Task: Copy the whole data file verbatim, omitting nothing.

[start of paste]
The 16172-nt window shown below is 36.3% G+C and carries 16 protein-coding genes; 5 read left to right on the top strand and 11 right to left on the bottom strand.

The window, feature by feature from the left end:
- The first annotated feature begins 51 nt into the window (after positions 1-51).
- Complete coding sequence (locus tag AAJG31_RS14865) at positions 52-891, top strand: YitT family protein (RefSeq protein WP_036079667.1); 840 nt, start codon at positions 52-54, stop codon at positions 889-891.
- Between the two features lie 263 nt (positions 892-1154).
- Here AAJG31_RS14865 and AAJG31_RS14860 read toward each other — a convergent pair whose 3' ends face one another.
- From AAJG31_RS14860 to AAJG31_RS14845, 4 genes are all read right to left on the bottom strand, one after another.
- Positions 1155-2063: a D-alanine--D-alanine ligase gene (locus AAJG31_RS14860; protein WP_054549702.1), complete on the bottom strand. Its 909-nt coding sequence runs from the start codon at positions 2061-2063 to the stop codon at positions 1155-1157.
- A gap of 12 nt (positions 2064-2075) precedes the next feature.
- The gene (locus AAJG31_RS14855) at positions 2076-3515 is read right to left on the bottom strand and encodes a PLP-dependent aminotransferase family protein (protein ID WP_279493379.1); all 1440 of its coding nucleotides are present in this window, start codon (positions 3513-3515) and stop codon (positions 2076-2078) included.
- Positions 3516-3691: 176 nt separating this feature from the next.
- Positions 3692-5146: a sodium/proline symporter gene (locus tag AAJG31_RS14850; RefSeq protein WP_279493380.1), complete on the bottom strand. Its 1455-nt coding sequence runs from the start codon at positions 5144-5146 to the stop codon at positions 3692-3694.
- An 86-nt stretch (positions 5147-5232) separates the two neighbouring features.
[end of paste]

The 16172-nt window shown below is 36.3% G+C and carries 16 protein-coding genes; 5 read left to right on the top strand and 11 right to left on the bottom strand.

The window, feature by feature from the left end:
- The first annotated feature begins 51 nt into the window (after positions 1-51).
- Complete coding sequence (locus tag AAJG31_RS14865) at positions 52-891, top strand: YitT family protein (RefSeq protein WP_036079667.1); 840 nt, start codon at positions 52-54, stop codon at positions 889-891.
- Between the two features lie 263 nt (positions 892-1154).
- Here AAJG31_RS14865 and AAJG31_RS14860 read toward each other — a convergent pair whose 3' ends face one another.
- From AAJG31_RS14860 to AAJG31_RS14845, 4 genes are all read right to left on the bottom strand, one after another.
- Positions 1155-2063: a D-alanine--D-alanine ligase gene (locus AAJG31_RS14860; protein WP_054549702.1), complete on the bottom strand. Its 909-nt coding sequence runs from the start codon at positions 2061-2063 to the stop codon at positions 1155-1157.
- A gap of 12 nt (positions 2064-2075) precedes the next feature.
- The gene (locus AAJG31_RS14855) at positions 2076-3515 is read right to left on the bottom strand and encodes a PLP-dependent aminotransferase family protein (protein ID WP_279493379.1); all 1440 of its coding nucleotides are present in this window, start codon (positions 3513-3515) and stop codon (positions 2076-2078) included.
- Positions 3516-3691: 176 nt separating this feature from the next.
- Positions 3692-5146: a sodium/proline symporter gene (locus tag AAJG31_RS14850; RefSeq protein WP_279493380.1), complete on the bottom strand. Its 1455-nt coding sequence runs from the start codon at positions 5144-5146 to the stop codon at positions 3692-3694.
- An 86-nt stretch (positions 5147-5232) separates the two neighbouring features.